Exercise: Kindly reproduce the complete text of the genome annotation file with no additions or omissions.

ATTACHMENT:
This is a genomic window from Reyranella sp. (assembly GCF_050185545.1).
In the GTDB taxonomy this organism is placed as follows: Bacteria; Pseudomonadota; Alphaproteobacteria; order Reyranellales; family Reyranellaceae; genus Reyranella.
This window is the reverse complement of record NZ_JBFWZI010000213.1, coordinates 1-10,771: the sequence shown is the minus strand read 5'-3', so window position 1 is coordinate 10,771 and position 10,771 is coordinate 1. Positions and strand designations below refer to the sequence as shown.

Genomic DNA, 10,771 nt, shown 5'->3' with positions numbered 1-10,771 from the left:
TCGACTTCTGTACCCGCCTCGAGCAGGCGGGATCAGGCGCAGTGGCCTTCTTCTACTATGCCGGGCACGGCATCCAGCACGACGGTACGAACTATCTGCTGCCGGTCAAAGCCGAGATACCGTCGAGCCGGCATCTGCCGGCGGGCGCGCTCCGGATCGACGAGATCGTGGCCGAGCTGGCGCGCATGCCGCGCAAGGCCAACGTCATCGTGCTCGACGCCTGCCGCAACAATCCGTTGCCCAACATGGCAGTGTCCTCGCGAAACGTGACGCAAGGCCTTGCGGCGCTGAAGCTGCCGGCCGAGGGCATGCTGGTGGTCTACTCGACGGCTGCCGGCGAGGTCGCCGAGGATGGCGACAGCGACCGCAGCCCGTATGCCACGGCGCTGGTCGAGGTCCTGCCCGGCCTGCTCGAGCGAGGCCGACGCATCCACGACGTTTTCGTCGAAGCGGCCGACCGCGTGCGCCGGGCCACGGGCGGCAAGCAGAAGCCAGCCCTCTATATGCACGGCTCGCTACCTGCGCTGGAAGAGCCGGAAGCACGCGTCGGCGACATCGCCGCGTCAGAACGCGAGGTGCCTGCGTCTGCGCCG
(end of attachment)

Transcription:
This is a genomic window from Reyranella sp. (assembly GCF_050185545.1).
In the GTDB taxonomy this organism is placed as follows: Bacteria; Pseudomonadota; Alphaproteobacteria; order Reyranellales; family Reyranellaceae; genus Reyranella.
This window is the reverse complement of record NZ_JBFWZI010000213.1, coordinates 1-10,771: the sequence shown is the minus strand read 5'-3', so window position 1 is coordinate 10,771 and position 10,771 is coordinate 1. Positions and strand designations below refer to the sequence as shown.

Genomic DNA, 10,771 nt, shown 5'->3' with positions numbered 1-10,771 from the left:
TCGACTTCTGTACCCGCCTCGAGCAGGCGGGATCAGGCGCAGTGGCCTTCTTCTACTATGCCGGGCACGGCATCCAGCACGACGGTACGAACTATCTGCTGCCGGTCAAAGCCGAGATACCGTCGAGCCGGCATCTGCCGGCGGGCGCGCTCCGGATCGACGAGATCGTGGCCGAGCTGGCGCGCATGCCGCGCAAGGCCAACGTCATCGTGCTCGACGCCTGCCGCAACAATCCGTTGCCCAACATGGCAGTGTCCTCGCGAAACGTGACGCAAGGCCTTGCGGCGCTGAAGCTGCCGGCCGAGGGCATGCTGGTGGTCTACTCGACGGCTGCCGGCGAGGTCGCCGAGGATGGCGACAGCGACCGCAGCCCGTATGCCACGGCGCTGGTCGAGGTCCTGCCCGGCCTGCTCGAGCGAGGCCGACGCATCCACGACGTTTTCGTCGAAGCGGCCGACCGCGTGCGCCGGGCCACGGGCGGCAAGCAGAAGCCAGCCCTCTATATGCACGGCTCGCTACCTGCGCTGGAAGAGCCGGAAGCACGCGTCGGCGACATCGCCGCGTCAGAACGCGAGGTGCCTGCGTCTGCGCCG